“Daisy Chain” Review
There’s a Chinese story about four monks who earned legendary status, back when you had to earn it and not have it thrust upon you. The three were supernaturally remarkable; the final markedly un – so. When he meditated, he could not for more than twenty minutes. When he preached, his sermons did not make sense. When he fasted, he gave up in the evening. He was a monk that, for not determination, would go unknown.
For every day at sunrise, he would walk to the vagrants outside of his village, pick them peaches and wild fruits, tend to their wounds, and tell them stories. Every sunset, he would leave. He had done this every day for forty years — and the son of one of the vagrants asked, “Why is it that you dedicate your life to us?” And the monk said, “I have been given this gift of life by our maker. What more can I do but to give it back?” And so the Gods revealed themselves, no longer vagrants, but as deities. For though he was not remarkable, he was the only monk who was devoted enough to do his job every single day. And so they sent him on a long and perilous quest. He did this job, as well.
Talent is a good thing to have — if you’ve got it. But sometimes all it takes to be somebody special is to spend more time doing something than anybody else. To show up every day, put in the work, put in the hours, and be the most consistent man you can be. It doesn’t matter if you don’t have any remarkable traits, or a lucky gift from the Chaos which made you. If you care enough to work every day, then you can become more important than those who don’t. In essence, hard work beats talent when talent doesn’t work hard.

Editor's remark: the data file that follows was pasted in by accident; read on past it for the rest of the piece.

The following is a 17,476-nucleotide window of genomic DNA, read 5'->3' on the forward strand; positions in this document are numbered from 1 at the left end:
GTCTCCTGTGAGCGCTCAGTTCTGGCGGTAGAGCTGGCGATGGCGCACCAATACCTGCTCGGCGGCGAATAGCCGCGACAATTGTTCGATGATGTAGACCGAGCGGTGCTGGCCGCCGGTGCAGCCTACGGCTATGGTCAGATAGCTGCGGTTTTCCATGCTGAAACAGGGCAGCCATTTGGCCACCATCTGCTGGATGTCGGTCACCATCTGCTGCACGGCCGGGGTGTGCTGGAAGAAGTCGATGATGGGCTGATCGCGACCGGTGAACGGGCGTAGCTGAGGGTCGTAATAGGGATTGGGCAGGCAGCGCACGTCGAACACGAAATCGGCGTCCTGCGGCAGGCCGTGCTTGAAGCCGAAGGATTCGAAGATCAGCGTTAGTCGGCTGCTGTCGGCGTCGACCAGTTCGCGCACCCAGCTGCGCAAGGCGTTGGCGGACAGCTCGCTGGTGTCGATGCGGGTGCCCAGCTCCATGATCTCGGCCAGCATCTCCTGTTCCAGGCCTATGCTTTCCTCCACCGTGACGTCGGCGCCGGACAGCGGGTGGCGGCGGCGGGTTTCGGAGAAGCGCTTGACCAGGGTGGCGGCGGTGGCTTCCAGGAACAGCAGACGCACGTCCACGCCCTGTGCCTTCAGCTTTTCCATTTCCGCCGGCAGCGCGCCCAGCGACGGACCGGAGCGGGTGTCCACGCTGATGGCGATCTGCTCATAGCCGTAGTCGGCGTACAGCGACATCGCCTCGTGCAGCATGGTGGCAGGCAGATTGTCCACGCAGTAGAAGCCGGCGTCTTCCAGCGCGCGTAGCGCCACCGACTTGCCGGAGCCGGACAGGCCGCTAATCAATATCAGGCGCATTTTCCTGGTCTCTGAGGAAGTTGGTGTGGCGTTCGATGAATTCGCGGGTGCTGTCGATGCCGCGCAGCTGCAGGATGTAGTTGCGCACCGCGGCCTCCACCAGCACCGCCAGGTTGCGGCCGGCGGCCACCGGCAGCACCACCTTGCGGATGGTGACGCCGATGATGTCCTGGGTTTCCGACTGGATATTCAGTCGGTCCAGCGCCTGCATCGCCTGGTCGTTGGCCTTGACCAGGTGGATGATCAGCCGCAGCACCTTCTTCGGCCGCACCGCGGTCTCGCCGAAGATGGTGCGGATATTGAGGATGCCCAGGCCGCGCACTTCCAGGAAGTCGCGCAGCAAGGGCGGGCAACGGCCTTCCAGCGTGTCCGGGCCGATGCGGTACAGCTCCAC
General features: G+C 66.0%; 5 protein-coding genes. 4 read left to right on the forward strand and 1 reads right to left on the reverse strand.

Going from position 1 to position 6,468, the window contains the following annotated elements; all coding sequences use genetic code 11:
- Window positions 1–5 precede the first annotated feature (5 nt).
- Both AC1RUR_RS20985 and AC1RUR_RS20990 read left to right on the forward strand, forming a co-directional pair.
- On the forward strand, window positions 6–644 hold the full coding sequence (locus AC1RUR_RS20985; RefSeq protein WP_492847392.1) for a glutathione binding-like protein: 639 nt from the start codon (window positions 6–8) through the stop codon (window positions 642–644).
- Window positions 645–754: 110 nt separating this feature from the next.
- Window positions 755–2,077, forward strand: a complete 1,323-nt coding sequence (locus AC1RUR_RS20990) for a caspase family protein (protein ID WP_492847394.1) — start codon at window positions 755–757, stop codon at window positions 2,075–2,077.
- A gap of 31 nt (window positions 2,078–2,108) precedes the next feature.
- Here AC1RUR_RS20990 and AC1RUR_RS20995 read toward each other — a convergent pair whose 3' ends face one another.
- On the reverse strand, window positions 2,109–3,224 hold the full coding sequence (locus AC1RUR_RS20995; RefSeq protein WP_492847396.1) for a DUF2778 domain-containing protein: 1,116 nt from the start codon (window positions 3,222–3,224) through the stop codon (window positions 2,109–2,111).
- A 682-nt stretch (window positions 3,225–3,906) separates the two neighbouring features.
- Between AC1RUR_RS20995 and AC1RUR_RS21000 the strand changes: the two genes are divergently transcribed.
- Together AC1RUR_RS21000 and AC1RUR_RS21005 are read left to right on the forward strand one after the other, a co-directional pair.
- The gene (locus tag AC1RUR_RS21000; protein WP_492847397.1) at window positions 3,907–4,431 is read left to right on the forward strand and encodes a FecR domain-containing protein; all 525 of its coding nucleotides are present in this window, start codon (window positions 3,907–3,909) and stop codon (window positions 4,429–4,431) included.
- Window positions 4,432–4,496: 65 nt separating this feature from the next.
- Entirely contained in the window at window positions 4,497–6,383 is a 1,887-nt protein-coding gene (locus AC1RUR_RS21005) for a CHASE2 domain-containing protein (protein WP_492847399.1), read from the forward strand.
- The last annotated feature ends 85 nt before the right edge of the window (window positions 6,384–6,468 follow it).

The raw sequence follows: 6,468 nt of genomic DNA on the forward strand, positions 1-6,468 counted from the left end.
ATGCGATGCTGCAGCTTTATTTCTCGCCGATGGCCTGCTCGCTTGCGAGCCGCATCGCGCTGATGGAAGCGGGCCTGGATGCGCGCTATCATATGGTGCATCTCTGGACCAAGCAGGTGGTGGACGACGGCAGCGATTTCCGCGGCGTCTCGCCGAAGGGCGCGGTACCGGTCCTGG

Reading this novel reminded me a lot about that. It lacks remarkable traits. It’s story isn’t thrilling. All the characters are averagely – written and not much else, reacting to the mundane mystery as casually as one does their laundry. The art style is okay in that cartoon way, but isn’t exceptional. Its tone is flat all the way through, neither going high nor low, nor boring nor joyous, though sometimes I did laugh. It is unexceptional. A down – the – middle straight – line split. But it is made, and the artist cared enough to make it and share it to the world. I believe in the artist enough to continue doing this, for though the work shows no special talents, if it will care enough to improve and one day be remarkable, then I will be happy to indulge in it further.
There’s a bunch of stock high – school seniors: you’re two of them, being Darcy Daisy and Lester Leaves, and everyone is named like this. You are called down to a mystery, where a girl’s art project is smashed, and it’s up to you to saaaave the daaaay. Listen, you’ve played Phoenix Wright? Imagine that but without as much energy, humour, or characterisation. In a Dirk Gently novel, this set – up would involve someone getting decapitated by a demon, which is actually how the last one went. Dirk Gently this is not. I could tell because there’s no overt secularism.
Of course you save the day — this is a detective novel. What novel doesn’t? I must have slept on what this game was going on about, because even I couldn’t figure out what clues I was supposed to be presenting, which must be due to my surprising lack of investment. Surprising because everyone is furries — or bunnies, rather. It’s an entirely inexplicable thing as to why that is, beyond being trés kawaii. Not that the characters got to me either; they’re distinct and recognisable, to be sure, but I wouldn’t want to talk with them.